Premier Zhu Rongji quickly re- sponded, saying that the Public Security Bureau should not harass Falun Gong practitioners, but should concentrate on security issues. Zhu’s response also men- tioned that Falun Gong had helped to save large amounts of medical costs for the country.

The response from Premier Zhu, how- ever, was intercepted by Luo, and never forwarded to Falun Gong practitioners. It was not until April 25, 1999, that Premier Zhu learned his response had been withheld by someone. It was also not until that time that Falun Gong practi- tioners first learned there had been such a positive response from Premier Zhu.

Following the police investigation in July, a few retired Communist Party members of the National People’s Con- gress led by Qiao Shi, who had been in his own time been a very high-ranking official, conducted their own investiga- tion of Falun Gong. They received a great deal of feedback from the popula- tion, and concluded that Falun Gong brought much benefit to China with no negative impact. They ended their report by saying “Winning the hearts of the people you gain the world. Los- ing the hearts of the people, you lose everything.” The report was submitted in October to the Permanent Standing Committee (the group of seven Com- munist Party members who run the country), which Jiang Zemin headed.

Insiders at Zhongnanhai (the govern- ment compound in Beijing) reported that Jiang was very displeased with this report, and wrote a note to Luo Gang expressing his displeasure, a note that excited Luo’s desire to advance himself by opposing Falun Gong.

April 25th: Jiang Zemin’s Excuse to Declare War

The acts of harassment against Fa- lun Gong came to a head in the city of Tianjin, not far from Beijing. Luo Gan’s brother-in-law, a man with a Ph.D. in physics named He Zuoxiu, who has regularly written propaganda articles for the Communist Party, had written a magazine article attacking Falun Gong. That article included a previously dis- credited story about an individual said to have committed suicide due to prac- ticing Falun Gong (in fact that young man had neither practiced Falun Gong nor committed suicide). When the magazine refused to retract the article, practitioners held a peaceful appeal out- side its office.

Police arrested and beat them. When local practitioners appealed to the police in Tianjin for the release of those ar- rested, they were told all appeals on this issue must go to Beijing. In all previous incidents in which practitioners had been harassed, this had never been said before. The stakes had risen.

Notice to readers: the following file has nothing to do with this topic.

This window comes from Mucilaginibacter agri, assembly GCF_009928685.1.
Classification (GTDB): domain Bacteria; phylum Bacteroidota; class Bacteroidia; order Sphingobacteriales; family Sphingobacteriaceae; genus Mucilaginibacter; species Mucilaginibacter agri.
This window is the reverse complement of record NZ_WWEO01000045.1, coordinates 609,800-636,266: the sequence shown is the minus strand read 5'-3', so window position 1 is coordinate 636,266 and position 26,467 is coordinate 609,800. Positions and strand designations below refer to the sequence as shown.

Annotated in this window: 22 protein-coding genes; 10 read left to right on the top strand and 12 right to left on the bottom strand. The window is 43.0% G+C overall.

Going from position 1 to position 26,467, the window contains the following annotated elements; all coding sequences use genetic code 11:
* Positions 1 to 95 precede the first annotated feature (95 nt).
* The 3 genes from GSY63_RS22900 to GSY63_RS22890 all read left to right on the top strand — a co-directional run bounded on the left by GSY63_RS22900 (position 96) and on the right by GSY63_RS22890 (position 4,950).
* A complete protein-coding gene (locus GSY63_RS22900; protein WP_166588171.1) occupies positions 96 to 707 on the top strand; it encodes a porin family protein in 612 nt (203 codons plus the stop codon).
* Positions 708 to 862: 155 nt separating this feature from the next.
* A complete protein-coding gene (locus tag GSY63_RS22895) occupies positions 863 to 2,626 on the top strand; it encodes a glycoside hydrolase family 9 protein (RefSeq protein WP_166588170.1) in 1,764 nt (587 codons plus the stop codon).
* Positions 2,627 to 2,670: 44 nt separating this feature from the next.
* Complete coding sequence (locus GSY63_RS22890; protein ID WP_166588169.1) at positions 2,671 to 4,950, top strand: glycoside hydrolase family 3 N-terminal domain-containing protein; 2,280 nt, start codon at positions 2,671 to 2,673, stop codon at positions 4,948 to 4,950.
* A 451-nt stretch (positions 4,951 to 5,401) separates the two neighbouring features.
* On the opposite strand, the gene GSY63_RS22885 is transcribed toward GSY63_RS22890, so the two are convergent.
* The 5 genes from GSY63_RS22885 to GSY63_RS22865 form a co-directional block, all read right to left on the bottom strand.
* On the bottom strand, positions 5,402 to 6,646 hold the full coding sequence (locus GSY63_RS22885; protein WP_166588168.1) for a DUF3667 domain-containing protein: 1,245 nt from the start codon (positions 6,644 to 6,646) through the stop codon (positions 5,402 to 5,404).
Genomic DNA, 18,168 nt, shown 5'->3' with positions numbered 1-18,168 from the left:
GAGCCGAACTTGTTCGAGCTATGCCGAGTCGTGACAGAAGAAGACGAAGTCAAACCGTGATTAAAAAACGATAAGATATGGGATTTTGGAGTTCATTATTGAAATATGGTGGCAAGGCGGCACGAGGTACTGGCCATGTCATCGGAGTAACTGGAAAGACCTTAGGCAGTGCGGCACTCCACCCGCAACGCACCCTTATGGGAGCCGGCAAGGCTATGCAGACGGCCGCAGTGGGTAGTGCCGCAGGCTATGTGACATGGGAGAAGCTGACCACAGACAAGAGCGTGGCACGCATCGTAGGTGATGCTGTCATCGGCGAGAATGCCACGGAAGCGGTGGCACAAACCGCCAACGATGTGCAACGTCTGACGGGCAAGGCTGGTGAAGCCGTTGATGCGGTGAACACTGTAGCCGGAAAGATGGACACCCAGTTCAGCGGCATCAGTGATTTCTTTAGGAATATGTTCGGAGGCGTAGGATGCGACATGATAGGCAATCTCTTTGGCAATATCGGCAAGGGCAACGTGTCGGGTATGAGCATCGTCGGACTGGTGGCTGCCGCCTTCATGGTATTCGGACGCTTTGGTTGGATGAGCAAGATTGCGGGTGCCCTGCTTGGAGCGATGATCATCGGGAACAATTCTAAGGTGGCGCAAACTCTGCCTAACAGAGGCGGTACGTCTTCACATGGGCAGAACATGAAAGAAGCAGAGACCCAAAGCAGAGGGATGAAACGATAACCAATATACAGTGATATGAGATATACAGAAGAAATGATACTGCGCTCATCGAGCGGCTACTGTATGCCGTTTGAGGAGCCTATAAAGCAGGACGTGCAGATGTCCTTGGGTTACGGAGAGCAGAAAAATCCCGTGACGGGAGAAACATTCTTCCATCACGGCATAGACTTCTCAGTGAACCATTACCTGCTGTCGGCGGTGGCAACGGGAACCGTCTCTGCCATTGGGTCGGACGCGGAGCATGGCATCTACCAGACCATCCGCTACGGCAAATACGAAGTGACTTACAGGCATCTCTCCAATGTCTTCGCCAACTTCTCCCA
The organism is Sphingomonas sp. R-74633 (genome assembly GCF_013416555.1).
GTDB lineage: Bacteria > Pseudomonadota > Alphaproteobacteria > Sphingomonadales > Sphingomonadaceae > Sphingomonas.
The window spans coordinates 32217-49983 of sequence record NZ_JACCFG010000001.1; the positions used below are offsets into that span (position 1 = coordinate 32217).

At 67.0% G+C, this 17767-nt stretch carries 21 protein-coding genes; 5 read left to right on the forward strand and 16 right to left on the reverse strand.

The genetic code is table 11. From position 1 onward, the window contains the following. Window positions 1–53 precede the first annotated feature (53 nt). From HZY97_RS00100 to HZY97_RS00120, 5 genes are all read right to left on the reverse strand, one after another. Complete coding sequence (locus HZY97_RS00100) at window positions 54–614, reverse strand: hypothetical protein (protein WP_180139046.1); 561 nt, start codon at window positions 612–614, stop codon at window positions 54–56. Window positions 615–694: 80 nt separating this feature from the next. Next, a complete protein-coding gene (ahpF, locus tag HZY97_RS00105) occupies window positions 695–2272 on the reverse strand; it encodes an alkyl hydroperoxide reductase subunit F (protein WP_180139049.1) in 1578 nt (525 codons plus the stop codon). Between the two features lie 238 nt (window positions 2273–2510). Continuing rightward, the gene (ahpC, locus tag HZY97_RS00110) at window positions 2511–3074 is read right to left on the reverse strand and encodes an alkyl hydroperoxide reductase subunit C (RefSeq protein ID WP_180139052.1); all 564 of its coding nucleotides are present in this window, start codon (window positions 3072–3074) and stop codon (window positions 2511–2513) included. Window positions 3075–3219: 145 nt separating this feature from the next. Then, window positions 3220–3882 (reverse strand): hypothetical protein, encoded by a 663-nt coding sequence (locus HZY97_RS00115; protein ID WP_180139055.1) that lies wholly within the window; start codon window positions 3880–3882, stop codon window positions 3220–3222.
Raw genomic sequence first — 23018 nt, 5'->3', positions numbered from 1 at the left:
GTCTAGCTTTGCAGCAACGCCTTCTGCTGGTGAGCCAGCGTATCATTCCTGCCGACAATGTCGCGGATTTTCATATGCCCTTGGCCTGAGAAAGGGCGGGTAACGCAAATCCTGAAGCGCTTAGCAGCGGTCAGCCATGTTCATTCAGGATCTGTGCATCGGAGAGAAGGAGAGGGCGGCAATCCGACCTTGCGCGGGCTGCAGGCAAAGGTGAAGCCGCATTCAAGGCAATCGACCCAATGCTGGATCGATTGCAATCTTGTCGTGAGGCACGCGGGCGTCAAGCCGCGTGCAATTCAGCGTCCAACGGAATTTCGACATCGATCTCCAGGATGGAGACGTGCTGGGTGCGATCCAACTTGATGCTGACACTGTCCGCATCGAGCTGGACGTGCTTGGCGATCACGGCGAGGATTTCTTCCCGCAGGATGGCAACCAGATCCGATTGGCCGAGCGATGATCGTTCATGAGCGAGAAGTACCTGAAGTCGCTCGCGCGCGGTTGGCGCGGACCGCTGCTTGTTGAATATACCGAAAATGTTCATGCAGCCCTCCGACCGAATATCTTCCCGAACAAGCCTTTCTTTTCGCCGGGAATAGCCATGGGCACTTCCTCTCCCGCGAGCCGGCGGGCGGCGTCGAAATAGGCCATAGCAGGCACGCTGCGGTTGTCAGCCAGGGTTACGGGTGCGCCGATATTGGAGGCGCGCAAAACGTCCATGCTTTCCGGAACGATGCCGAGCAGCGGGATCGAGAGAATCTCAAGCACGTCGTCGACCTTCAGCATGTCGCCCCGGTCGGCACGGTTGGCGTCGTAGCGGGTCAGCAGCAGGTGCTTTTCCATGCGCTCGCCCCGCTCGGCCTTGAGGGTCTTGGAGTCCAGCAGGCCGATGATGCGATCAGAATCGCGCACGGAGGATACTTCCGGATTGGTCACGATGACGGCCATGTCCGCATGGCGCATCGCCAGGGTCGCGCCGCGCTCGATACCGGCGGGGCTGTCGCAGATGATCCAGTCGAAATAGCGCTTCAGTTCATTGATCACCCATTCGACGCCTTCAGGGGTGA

In Mainland China, Appeal Bureaus are set up by the government to receive grievances from the people. All levels of the Party and administrative depart- ments have Appeal Offices. For ex- ample, the Appeal Bureau for the State Council is located about two to three hundred meters down Fuyou Street from Zhongnanhai, the central government’s compound in Beijing.

On the morning of April 25, 1999, over 10,000 Falun Gong practitioners came to the Appeal Bureau for the State Council from. Practitioners lined up neatly on the sidewalk leaving room for people passing by and traffic.

On the morning of April 25, 1999, over 10,000 Falun Gong practitioners – following the instructions they were given by officials in Tianjin – came to the Appeal Bureau for the State Council from different areas. They had heard of the situation through word of mouth, and came to appeal of their own indi- vidual will, hoping to appeal directly to the officials in the central government. Police were waiting for them in force. Rather than directing them away from the sensitive government compound of Zhongnanhai toward the Appeals Office, police did the opposite. They refused to let practitioners approach the Appeals Office, and instead directed them opposite Zhongnanhai until the group wound entirely around the com- plex in neat, orderly rows.

On that day, then-Premier Zhu Rongji came out of the Zhongnanhai government compound and talked to the Falun Gong practitioners. According to witnesses, Premier Zhu asked why the practitioners had come, saying “Didn’t I already issue comments on your prac- tice?” The Falun Gong practitioners responded that they never received Zhu’s correspondence. They proceeded to ex- plain that police in Tianjin had beaten and illegally arrested over 30 Falun Gong practitioners. “We were told this could not be resolved locally, and that we should appeal to the central govern- ment,” the practitioners told Premier Zhu.

After listening to the report of the situation, Zhu issued an order to release the arrested practitioners that same day. After confirming that the practitioners in Tianjin would be released, the 10,000 then quietly dispersed.

Not knowing practitioners were instructed to go to Beijing and then arranged around Zhongnanhai by the police awaiting them, many observers understood the appearance of practi- tioners there to be a direct challenge to the Communist Party’s authority, and, when the persecution began, assumed the events of April 25th to be the cause.